In recent years, Wei explains, that network has served an even more vital purpose: enabling collaboration to combat the increase in anti-Asian violence that came with the COVID-19 pandemic. “During that time, Chinese teachers in the U.S. felt perhaps more strongly than any others that we had to do better at educating our students and helping to fight violence and bias—even though they felt their own fear and were unable to see their families in China.”

Building connections and awareness is the linchpin of her strategy to see that CA students understand a culture of which most have no firsthand experience.

Wei posts to Instagram daily to keep current and former students engaged.

“I have a huge advantage as a Mandarin teacher: I’m Chinese,” she says. “I watch all kinds of Chinese drama and reality shows, Chinese TikTok, YouTube—almost anything. Whenever I see something that makes me laugh or makes me think, I share it with my class. It doesn’t have to be something from a textbook. It’s authentic Chinese language, authentic culture, so we use it” Wei explains that she uses plenty of English-language materials as well. “I believe that whatever you know in English, you can also try to speak about in another language.”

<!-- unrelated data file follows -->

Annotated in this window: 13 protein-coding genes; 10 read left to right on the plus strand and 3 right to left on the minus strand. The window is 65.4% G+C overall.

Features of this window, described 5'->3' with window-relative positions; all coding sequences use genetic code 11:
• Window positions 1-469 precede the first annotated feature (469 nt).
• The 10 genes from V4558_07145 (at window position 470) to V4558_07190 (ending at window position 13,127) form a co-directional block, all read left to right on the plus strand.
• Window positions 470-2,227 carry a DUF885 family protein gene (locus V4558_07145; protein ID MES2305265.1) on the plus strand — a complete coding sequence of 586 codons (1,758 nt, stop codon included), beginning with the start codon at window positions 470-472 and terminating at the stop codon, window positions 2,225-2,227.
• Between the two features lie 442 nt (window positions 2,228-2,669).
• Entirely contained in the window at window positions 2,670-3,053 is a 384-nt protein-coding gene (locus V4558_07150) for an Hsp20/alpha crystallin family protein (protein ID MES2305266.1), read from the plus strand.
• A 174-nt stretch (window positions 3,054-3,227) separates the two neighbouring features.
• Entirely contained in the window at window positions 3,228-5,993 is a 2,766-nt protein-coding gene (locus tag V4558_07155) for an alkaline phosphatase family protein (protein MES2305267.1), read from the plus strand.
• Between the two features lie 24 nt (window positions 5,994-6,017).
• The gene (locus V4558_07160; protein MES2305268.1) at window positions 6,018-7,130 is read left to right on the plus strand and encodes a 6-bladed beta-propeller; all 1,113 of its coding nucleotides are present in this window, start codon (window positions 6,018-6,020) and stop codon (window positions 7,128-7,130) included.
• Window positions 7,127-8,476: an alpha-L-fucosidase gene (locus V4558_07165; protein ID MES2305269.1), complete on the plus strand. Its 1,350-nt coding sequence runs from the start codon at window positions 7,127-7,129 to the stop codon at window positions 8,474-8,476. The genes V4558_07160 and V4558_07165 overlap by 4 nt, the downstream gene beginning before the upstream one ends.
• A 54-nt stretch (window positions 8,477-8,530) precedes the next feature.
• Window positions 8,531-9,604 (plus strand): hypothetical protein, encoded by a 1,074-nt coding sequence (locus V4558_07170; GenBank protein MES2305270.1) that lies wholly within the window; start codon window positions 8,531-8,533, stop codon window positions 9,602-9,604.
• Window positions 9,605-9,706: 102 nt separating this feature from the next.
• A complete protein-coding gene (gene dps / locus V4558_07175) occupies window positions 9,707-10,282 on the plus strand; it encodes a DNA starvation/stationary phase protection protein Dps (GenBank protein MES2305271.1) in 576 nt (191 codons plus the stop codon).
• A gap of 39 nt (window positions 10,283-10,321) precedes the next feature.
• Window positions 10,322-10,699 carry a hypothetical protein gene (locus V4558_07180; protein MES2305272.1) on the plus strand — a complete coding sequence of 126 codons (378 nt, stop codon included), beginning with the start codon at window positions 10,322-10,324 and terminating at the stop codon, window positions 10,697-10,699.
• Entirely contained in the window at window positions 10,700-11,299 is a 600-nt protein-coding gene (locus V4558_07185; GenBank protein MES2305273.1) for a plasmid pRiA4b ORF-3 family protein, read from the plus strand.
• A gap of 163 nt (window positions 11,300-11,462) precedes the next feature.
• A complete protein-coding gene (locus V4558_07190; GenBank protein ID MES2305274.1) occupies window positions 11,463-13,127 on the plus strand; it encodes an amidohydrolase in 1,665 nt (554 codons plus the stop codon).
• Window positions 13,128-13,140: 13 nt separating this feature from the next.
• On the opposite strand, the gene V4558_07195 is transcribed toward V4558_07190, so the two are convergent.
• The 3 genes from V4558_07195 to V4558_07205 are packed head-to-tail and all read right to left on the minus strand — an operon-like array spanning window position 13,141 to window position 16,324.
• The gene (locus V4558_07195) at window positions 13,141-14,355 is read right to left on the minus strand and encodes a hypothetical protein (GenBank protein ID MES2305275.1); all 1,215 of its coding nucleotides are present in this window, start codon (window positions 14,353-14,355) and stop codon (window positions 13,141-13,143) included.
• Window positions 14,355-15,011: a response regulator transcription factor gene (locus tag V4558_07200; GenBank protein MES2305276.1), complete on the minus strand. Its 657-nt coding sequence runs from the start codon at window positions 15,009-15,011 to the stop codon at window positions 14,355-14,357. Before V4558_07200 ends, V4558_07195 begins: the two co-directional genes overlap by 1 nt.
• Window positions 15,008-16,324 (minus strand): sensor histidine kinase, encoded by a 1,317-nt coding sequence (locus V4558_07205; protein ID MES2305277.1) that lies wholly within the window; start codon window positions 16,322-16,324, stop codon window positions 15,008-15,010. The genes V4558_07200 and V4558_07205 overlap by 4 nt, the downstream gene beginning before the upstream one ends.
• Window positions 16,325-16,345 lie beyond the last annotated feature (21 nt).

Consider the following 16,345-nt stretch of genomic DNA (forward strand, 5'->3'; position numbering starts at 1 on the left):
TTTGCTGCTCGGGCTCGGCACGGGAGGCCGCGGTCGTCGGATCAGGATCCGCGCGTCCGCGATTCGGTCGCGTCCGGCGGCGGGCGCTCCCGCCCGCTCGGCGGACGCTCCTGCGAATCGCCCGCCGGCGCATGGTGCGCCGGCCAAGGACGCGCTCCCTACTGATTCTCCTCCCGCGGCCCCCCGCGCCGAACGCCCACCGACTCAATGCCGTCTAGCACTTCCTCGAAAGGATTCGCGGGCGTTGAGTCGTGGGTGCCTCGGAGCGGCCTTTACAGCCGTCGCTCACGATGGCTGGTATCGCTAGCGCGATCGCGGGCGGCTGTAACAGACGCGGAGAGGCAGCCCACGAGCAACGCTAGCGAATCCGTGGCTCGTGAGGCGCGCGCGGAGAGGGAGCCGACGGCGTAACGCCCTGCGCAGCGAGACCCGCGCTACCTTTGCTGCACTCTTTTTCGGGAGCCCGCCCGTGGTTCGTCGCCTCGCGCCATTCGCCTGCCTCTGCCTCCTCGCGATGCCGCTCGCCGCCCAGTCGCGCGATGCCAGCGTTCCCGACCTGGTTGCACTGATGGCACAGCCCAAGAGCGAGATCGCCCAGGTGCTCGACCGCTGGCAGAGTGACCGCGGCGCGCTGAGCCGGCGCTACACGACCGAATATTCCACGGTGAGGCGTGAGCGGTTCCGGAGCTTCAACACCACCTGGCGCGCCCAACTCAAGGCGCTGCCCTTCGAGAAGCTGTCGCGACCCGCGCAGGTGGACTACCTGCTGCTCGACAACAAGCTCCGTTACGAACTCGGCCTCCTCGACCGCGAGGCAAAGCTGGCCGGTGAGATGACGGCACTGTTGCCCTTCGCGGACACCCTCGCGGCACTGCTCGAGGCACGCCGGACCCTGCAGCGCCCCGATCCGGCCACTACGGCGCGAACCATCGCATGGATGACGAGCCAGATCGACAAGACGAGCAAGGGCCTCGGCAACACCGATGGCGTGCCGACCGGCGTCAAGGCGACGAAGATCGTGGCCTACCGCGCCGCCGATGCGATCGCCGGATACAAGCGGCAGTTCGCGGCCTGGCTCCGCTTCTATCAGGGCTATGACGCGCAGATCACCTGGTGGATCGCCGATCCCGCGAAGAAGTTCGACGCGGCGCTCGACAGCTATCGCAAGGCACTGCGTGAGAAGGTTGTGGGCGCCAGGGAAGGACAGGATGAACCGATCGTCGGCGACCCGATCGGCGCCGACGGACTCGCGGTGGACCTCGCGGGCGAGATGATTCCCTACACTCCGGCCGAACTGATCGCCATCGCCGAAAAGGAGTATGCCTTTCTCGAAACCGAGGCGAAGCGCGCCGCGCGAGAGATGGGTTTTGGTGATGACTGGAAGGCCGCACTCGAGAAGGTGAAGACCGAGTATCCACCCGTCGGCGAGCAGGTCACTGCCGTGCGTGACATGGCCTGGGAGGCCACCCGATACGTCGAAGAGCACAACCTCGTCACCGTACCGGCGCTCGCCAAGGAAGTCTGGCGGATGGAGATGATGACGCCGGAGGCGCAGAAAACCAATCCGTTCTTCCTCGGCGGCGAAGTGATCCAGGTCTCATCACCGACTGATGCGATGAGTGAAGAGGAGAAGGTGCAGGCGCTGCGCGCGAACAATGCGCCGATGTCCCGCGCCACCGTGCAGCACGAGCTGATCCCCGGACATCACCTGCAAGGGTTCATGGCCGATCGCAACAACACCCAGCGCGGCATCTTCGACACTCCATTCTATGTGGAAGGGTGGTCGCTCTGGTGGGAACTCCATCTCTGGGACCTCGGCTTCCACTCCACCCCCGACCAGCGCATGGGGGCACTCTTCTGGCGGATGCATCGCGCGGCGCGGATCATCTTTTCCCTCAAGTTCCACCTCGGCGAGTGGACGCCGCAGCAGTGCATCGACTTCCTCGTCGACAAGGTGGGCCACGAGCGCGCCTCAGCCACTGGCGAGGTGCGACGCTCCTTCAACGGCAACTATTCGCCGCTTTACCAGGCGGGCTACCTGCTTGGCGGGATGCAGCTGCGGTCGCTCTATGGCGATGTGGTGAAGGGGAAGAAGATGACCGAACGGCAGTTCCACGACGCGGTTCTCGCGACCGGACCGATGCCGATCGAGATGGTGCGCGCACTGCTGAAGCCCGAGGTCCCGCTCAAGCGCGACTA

Wei even maintains a class Instagram account of her own. Posting a fun picture and caption in Mandarin every day, she says, helps keep bonds strong even outside the classroom. Acknowledging a lesson she learned as a public relations professional in China, Wei says, “Connection is the key to all things.”

A creative approach

Though Wei’s lessons may be globally inspired and often freewheeling in their focus on music, pop culture, or contemporary Chinese society, she still must carefully fine-tune her teaching to the varied abilities of her students.

In Chinese I, the Ninth Grade class that fulfills the first of the three required years of world language study for all Upper Schoolers, Wei eschews the immersion approach that’s popular in some schools. 

“My Ninth Graders go to five or six other classes on top of Chinese,” she explains. “They are tired. I don’t want them feeling frustrated that they don’t understand a word I’m saying; I don’t want to scare them away.”

Instead, Wei offers a gradual, spiraling path to language acquisition, teaching just a handful of words or concepts at a time, and then repeating those day after day in Chinese only to build her students’ working vocabulary.